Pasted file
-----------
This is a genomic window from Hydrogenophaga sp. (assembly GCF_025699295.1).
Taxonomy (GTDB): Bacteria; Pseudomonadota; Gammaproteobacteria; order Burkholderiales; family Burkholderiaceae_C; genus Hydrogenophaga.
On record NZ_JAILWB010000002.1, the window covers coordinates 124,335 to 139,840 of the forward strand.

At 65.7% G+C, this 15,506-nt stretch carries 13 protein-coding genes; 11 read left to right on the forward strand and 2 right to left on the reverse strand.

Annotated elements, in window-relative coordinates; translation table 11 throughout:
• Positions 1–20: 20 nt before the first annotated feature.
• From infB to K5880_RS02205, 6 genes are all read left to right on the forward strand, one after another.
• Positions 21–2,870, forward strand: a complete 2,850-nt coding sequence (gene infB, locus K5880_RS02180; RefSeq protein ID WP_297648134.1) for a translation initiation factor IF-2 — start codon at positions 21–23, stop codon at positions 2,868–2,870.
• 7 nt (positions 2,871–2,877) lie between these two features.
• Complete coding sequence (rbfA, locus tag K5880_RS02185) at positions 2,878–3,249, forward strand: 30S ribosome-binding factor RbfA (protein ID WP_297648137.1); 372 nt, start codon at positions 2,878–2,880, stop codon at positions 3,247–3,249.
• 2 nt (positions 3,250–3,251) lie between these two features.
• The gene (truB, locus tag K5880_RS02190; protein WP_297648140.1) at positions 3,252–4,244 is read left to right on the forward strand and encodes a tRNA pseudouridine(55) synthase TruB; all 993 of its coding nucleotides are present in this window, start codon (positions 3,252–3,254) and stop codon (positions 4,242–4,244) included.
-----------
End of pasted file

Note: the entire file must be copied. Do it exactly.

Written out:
This is a genomic window from Hydrogenophaga sp. (assembly GCF_025699295.1).
Taxonomy (GTDB): Bacteria; Pseudomonadota; Gammaproteobacteria; order Burkholderiales; family Burkholderiaceae_C; genus Hydrogenophaga.
On record NZ_JAILWB010000002.1, the window covers coordinates 124,335 to 139,840 of the forward strand.

At 65.7% G+C, this 15,506-nt stretch carries 13 protein-coding genes; 11 read left to right on the forward strand and 2 right to left on the reverse strand.

Annotated elements, in window-relative coordinates; translation table 11 throughout:
• Positions 1–20: 20 nt before the first annotated feature.
• From infB to K5880_RS02205, 6 genes are all read left to right on the forward strand, one after another.
• Positions 21–2,870, forward strand: a complete 2,850-nt coding sequence (gene infB, locus K5880_RS02180; RefSeq protein ID WP_297648134.1) for a translation initiation factor IF-2 — start codon at positions 21–23, stop codon at positions 2,868–2,870.
• 7 nt (positions 2,871–2,877) lie between these two features.
• Complete coding sequence (rbfA, locus tag K5880_RS02185) at positions 2,878–3,249, forward strand: 30S ribosome-binding factor RbfA (protein ID WP_297648137.1); 372 nt, start codon at positions 2,878–2,880, stop codon at positions 3,247–3,249.
• 2 nt (positions 3,250–3,251) lie between these two features.
• The gene (truB, locus tag K5880_RS02190; protein WP_297648140.1) at positions 3,252–4,244 is read left to right on the forward strand and encodes a tRNA pseudouridine(55) synthase TruB; all 993 of its coding nucleotides are present in this window, start codon (positions 3,252–3,254) and stop codon (positions 4,242–4,244) included.